The man, who had been born a girl but began using a male name at 14, had appealed against a High Court ruling in January that he should be debarred, on grounds of "public policy" from claiming maintenance, a share of the pounds 400,000 matrimonial home or a lump sum after the marriage was declared a nullity in December 1994.
To widespread surprise, Mr Justice Hollis had declared in the earlier hearing that the wife never knew her husband's true gender until a copy of his birth certificate was produced in May 1994. The judge ruled he had committed perjury when he married her, and that any claim he might have should be limited to that of an unmarried co-habitee. The wife told the court he used to come out of the shower backwards.
Neither of the former partners can be identified because of a court order protecting two children of the marriage who were born after the woman, now 39, underwent artificial insemination with a donor's sperm. She told the hospital her husband had had a vasectomy.
In yesterday's Court of Appeal judgment, Lord Justice Ward said: "Many - and I am one of them - will find it quite astonishing that there was no single occasion in 17 years of life together when her eyes did not see, or her hands or her body feel, or her senses tell her that she was living with a man who had the genital formation of a woman, a man who did not simply have a small or deformed penis, but had no penis at all."
But that did not alter the fact that the man had deceived the woman, heiress of a wealthy society family, into marrying him.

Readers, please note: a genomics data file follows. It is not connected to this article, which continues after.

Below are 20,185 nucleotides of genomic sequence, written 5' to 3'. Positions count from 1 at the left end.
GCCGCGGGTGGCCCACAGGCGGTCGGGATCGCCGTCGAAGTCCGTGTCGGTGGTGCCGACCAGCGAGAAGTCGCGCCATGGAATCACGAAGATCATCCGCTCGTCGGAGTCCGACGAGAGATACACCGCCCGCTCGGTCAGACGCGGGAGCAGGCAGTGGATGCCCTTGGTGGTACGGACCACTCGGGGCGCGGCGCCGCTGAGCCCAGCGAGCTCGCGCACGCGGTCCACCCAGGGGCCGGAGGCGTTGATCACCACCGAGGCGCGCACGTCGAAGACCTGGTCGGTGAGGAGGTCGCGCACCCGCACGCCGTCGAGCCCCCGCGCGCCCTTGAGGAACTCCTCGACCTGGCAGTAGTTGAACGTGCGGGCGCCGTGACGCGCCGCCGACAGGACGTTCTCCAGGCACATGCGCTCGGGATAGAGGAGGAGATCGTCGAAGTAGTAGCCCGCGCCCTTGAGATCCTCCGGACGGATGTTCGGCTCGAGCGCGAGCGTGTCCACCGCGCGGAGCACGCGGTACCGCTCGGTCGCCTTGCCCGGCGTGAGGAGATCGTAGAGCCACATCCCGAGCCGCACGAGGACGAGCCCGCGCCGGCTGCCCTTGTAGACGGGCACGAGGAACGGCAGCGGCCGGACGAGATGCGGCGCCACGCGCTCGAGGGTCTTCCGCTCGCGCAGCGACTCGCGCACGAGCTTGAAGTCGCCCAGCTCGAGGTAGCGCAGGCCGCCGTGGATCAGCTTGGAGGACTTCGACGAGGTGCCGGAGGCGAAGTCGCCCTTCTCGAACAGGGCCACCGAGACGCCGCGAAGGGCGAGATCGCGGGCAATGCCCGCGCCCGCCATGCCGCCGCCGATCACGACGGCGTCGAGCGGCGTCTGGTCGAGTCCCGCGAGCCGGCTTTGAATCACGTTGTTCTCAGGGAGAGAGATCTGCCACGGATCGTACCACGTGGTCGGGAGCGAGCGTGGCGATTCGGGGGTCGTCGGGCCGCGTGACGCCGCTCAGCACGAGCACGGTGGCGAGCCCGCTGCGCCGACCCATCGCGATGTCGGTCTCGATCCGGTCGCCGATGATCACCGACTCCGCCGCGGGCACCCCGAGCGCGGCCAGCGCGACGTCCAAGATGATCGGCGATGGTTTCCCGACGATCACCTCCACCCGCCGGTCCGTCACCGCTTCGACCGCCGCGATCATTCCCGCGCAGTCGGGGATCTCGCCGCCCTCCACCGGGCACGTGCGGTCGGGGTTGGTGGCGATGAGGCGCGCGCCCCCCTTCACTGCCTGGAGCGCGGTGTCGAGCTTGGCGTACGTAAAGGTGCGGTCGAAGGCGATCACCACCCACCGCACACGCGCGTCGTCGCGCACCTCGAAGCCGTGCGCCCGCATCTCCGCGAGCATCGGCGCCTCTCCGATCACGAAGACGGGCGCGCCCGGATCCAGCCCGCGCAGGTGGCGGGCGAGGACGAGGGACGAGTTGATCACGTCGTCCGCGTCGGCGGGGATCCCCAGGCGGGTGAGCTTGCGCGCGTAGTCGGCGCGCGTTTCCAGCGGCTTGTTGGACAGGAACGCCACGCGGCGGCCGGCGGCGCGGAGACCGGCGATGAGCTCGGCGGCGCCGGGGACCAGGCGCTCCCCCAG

In his 83-page judgment, Lord Justice Ward said the claim should be ruled out on the grounds of public policy. But while the other two judges, Lord Justice Neill and Lord Justice Potter, took a less restrictive attitude by deciding the case under the discretion given by matrimonial law, they both ruled against the transsexual.Leave to appeal to the House of Lords was refused.
The man, now 50, from a modest north of England background, was barred from contact with the two children last year because of the acrimony and hostility between the couple. He said yesterday: "I believe I am entitled to a settlement and am not prepared to let it rest."
For a UK marriage to be legal it must be between a man and woman - their sexes tallying with their birth certificates. Transsexuals have so far failed to secure the right to have their birth certificates changed to reflect their new sex.
The husband's solicitor, Madeleine Rees, said: "The civil rights of transsexuals have still got to be recognised at law. We'll seek leave to go to the Lords and if they refuse we will go straight to Strasbourg."
In one of the saddest cases of its kind, the man began wearing the artificial penis, made out of plaster of paris, from his late teens. After suffering severe depression he underwent a double mastectomy in December 1973 but the operation was so unpleasant that he never underwent phalloplasty - construction of a penis, a decision he was to regret. His body was scarred from the removal of his breasts, he retained the large nipples of a woman and the genitals of a woman. At 30 he moved south and met his future wife, a 19-year-old theology student, at the pub where they both worked. The court found that she had no sexual experience before the couple began an intimate relationship using the false penis.
In a bid to overturn Mr Justice Hollis's ruling that the wife had "thought that the defendant either had a very small penis or that it was deformed in some way," the man described a row after the marriage began to break down in 1994, telling the court that he undid his trousers and exposed his artificial penis, asking whether that was not good enough for her, to which she had replied: "it's not real."
In the first year of the marriage, he said, the wife had touched him between his legs and discovered his vagina but he had refused to discuss it.Reuse content